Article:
There has been some confusion with regard to getting refunds for Immigration Health Surcharge payments when a second application is submitted across a time period when an IHS charge has already been paid.
Our understanding initially was that the person or company who paid the first IHS payment would receive a refund for each complete six months period that was not used due to a new visa being issued (and therefore new IHS being paid).
However it now appears that the refund is made to the person or company paying the IHS with a new application and the original payer gets nothing back.
A number of small changes to Tier 2 will be introduced in the Autumn as part of the UKVI’s response to the MAC Report late last year.
Here is a brief summary of the main points likely to affect our clients:
• The minimum salary threshold for Tier 2 (General) “experienced workers” goes up to £25,000 in October and to £30,000 p.a. next April 2017. In reality most NQF Level 6 roles have a minimum salary requirement above £30k anyway.
• The threshold for Tier 2 (ICT) short-term goes up from £24,800 p.a. to £30,000 p.a. prior to the sub-category being closed in April 2017.
• The threshold for Tier 2 (ICT) Graduate Trainee goes down from £24,800 p.a. to £23,000 p.a.
• The Tier 2 (ICT) Skills transfer sub-category will be closed.
• Tier 2 (ICT) applicants will become liable for the Immigration Health Surcharge
No such luck with the proposed Immigration Skills Charge we suspect, as the government continues to press ahead with plans to introduce a new skills charge, with effect from 6 April 2017.
The Immigration Skills Charge will be levied on employers that employ migrants in skilled areas. Set at £1,000 per year for each Tier 2 CoS issued by large organisations, and a reduced rate of £364 for small or charitable organisations, it is designed to cut down on the number of businesses taking on migrant workers and incentivise training British staff to fill those jobs.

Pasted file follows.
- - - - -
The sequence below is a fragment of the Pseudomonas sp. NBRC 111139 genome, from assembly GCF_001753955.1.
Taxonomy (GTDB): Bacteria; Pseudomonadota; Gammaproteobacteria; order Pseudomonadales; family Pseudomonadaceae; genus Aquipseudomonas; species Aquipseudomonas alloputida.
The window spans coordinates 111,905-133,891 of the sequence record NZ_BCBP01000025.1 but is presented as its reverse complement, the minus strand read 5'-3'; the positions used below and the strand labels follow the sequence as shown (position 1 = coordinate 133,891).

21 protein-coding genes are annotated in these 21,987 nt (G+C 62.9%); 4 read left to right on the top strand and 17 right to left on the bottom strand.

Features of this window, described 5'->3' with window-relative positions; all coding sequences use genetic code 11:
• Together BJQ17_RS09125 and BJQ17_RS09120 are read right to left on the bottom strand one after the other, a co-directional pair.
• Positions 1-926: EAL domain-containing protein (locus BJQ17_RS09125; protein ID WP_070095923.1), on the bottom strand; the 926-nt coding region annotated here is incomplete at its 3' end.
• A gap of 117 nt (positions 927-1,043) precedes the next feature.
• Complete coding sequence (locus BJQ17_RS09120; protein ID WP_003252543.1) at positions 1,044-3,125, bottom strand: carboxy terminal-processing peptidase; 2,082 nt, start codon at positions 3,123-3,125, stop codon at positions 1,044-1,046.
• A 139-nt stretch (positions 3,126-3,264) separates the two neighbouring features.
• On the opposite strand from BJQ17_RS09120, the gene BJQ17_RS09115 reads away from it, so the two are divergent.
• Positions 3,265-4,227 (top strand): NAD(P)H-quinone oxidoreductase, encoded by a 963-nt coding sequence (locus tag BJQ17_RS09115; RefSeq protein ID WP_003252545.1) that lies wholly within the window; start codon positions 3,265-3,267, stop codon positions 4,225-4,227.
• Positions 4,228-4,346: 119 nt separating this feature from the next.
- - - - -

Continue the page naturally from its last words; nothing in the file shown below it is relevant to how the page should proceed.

An exemption to the charge means that it won’t apply to PhD-level jobs and international students switching from student visas to working visas – a key protection they would say to help retain the talented workers and students who are vital in helping the British economy grow. Neither does it apply to ICT Graduate Trainees.
UK Visas has set up a special arrangement with UK NARIC to ensure a speedy turnaround of the Statement of Comparability and English Language Assessment.
Nationals from non-English speaking countries can no longer use the Points Calculator to show they have a degree that was taught in English, Instead they must submit their degree certificate, Transcript and MOI letter from their University to UK NARIC who will examine these and, if acceptable, issue a Statement of Comparability and English Language Assessment.
Even those in English-speaking countries, other than the UK, must still provide a Statement of Comparability to show their degree is comparable to a UK degree.
Our fee of £175 + VAT includes the £125 NARIC fee and approximately £10 for the delivery charges. The whole process takes about 10 working days.
By comparison a typical English test, in India for example, costs about £170 and may take four weeks or more to book.